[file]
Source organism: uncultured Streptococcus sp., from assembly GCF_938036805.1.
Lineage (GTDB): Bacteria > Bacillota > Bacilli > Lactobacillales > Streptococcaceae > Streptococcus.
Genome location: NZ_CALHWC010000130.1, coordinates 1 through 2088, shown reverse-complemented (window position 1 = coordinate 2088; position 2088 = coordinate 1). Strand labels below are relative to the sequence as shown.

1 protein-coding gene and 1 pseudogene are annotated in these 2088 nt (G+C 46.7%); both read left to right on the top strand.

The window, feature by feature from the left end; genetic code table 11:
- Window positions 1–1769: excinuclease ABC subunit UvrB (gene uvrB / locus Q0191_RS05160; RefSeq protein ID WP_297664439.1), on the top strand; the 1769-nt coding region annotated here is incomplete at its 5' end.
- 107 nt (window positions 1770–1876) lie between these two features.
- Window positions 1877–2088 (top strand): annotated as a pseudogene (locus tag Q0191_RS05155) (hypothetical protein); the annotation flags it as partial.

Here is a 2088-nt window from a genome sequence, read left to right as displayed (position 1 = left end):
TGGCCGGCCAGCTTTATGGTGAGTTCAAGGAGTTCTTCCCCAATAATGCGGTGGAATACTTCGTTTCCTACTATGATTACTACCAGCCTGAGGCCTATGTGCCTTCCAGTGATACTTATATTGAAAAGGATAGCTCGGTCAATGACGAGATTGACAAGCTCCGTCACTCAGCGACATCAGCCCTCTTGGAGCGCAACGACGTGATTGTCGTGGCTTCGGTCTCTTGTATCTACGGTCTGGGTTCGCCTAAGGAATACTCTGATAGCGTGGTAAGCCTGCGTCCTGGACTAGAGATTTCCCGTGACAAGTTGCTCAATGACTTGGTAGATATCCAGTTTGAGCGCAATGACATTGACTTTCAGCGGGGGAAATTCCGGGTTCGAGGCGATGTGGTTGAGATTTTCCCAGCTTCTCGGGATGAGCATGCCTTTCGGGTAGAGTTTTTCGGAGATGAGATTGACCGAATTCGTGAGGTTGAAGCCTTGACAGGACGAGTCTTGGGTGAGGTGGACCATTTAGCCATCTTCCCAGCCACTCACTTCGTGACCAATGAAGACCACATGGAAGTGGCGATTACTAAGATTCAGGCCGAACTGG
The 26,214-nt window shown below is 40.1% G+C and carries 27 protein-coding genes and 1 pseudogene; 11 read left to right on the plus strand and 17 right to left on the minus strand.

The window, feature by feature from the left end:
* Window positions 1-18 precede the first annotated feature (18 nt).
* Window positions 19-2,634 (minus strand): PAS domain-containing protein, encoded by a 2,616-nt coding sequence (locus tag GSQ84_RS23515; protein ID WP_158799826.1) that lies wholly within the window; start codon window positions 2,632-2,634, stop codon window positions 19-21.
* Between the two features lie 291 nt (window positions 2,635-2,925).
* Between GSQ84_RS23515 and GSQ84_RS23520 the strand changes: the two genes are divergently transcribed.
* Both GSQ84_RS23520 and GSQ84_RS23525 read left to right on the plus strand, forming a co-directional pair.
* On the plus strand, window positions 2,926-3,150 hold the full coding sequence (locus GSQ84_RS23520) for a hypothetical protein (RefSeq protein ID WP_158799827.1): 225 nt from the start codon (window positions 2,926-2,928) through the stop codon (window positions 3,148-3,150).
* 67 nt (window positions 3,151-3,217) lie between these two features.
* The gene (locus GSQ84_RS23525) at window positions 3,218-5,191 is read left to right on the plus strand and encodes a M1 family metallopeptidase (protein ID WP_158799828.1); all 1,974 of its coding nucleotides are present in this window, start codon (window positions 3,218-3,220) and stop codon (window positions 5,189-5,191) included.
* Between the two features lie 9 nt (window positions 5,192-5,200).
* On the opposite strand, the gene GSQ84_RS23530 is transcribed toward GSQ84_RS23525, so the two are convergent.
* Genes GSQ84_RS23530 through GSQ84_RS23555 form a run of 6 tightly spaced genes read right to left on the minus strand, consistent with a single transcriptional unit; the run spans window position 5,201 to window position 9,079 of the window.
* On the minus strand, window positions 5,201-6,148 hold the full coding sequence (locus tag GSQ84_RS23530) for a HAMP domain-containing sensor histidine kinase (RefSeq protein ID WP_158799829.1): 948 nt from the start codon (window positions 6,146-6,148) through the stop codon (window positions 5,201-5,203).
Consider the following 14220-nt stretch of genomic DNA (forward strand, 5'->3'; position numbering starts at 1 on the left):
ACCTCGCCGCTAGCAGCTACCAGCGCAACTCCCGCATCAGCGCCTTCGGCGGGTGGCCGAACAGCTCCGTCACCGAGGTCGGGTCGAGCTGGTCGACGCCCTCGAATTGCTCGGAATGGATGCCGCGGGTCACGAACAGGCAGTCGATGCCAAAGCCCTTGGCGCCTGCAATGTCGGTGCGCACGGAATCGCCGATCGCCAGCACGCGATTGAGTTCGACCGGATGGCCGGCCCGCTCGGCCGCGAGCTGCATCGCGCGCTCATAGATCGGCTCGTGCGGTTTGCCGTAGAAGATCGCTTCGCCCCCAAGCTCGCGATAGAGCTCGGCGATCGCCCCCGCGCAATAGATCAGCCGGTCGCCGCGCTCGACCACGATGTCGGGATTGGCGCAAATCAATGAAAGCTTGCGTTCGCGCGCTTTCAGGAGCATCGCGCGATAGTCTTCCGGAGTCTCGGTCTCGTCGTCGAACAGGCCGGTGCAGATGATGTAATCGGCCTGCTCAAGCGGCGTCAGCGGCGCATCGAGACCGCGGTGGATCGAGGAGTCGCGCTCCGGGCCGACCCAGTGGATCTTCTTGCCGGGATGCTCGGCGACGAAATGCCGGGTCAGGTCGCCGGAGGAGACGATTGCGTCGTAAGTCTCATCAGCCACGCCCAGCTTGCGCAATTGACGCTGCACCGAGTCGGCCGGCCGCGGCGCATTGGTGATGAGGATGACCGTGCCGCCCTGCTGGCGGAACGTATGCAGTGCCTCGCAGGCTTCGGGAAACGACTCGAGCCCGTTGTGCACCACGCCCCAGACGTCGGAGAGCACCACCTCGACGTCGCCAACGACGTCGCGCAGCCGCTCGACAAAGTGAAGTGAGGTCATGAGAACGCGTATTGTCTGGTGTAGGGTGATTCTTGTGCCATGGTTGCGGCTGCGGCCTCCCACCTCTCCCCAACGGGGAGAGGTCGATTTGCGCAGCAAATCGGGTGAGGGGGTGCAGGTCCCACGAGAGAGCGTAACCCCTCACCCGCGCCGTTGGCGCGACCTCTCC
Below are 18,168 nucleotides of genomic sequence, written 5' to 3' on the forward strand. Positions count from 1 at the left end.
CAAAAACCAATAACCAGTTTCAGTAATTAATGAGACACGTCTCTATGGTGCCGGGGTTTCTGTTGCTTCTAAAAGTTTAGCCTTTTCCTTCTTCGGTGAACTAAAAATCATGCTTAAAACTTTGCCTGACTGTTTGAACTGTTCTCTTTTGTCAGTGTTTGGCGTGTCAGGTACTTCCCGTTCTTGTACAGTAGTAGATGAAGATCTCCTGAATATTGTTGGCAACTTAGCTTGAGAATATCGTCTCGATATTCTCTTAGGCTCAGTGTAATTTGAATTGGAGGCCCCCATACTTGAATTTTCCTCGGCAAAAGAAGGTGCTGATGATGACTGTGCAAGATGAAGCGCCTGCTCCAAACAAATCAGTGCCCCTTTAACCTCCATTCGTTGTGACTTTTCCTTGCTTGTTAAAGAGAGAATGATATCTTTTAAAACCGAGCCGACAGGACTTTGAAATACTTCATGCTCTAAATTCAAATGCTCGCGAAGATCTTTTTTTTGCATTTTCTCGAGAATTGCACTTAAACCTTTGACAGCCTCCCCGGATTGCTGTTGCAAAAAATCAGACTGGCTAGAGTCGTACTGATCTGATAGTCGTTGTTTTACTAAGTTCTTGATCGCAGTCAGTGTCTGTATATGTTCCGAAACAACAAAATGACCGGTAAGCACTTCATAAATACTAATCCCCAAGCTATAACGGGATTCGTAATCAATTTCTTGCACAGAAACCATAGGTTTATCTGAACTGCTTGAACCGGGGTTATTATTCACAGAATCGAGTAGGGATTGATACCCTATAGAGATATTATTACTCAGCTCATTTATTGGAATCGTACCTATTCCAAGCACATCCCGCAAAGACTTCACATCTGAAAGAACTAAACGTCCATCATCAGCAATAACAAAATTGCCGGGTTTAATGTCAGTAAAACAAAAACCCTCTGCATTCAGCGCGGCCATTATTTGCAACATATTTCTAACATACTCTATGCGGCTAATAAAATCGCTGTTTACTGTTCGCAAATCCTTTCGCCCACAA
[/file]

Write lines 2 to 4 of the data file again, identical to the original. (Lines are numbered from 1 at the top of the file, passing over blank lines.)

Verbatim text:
Lineage (GTDB): Bacteria > Bacillota > Bacilli > Lactobacillales > Streptococcaceae > Streptococcus.
Genome location: NZ_CALHWC010000130.1, coordinates 1 through 2088, shown reverse-complemented (window position 1 = coordinate 2088; position 2088 = coordinate 1). Strand labels below are relative to the sequence as shown.

1 protein-coding gene and 1 pseudogene are annotated in these 2088 nt (G+C 46.7%); both read left to right on the top strand.